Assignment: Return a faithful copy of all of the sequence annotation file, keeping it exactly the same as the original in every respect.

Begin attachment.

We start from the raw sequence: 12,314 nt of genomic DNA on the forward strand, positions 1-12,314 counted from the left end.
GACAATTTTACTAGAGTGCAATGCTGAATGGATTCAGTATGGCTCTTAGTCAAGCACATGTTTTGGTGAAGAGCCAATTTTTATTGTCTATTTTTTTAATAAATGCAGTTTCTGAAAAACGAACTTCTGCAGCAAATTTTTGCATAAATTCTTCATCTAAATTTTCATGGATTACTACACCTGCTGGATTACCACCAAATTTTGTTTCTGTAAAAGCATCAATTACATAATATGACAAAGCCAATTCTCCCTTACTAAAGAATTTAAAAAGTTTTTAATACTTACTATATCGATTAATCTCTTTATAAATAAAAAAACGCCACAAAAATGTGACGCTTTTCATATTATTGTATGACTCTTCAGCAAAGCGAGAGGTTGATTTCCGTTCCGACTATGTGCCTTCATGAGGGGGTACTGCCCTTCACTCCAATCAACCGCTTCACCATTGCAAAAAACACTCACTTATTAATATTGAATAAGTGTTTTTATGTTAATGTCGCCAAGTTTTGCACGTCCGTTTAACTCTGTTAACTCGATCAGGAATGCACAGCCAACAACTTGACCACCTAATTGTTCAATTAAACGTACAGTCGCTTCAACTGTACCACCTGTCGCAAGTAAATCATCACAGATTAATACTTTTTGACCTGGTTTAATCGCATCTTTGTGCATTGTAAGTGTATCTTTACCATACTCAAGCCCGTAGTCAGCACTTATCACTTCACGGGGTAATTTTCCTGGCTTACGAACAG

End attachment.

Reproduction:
We start from the raw sequence: 12,314 nt of genomic DNA on the forward strand, positions 1-12,314 counted from the left end.
GACAATTTTACTAGAGTGCAATGCTGAATGGATTCAGTATGGCTCTTAGTCAAGCACATGTTTTGGTGAAGAGCCAATTTTTATTGTCTATTTTTTTAATAAATGCAGTTTCTGAAAAACGAACTTCTGCAGCAAATTTTTGCATAAATTCTTCATCTAAATTTTCATGGATTACTACACCTGCTGGATTACCACCAAATTTTGTTTCTGTAAAAGCATCAATTACATAATATGACAAAGCCAATTCTCCCTTACTAAAGAATTTAAAAAGTTTTTAATACTTACTATATCGATTAATCTCTTTATAAATAAAAAAACGCCACAAAAATGTGACGCTTTTCATATTATTGTATGACTCTTCAGCAAAGCGAGAGGTTGATTTCCGTTCCGACTATGTGCCTTCATGAGGGGGTACTGCCCTTCACTCCAATCAACCGCTTCACCATTGCAAAAAACACTCACTTATTAATATTGAATAAGTGTTTTTATGTTAATGTCGCCAAGTTTTGCACGTCCGTTTAACTCTGTTAACTCGATCAGGAATGCACAGCCAACAACTTGACCACCTAATTGTTCAATTAAACGTACAGTCGCTTCAACTGTACCACCTGTCGCAAGTAAATCATCACAGATTAATACTTTTTGACCTGGTTTAATCGCATCTTTGTGCATTGTAAGTGTATCTTTACCATACTCAAGCCCGTAGTCAGCACTTATCACTTCACGGGGTAATTTTCCTGGCTTACGAACAG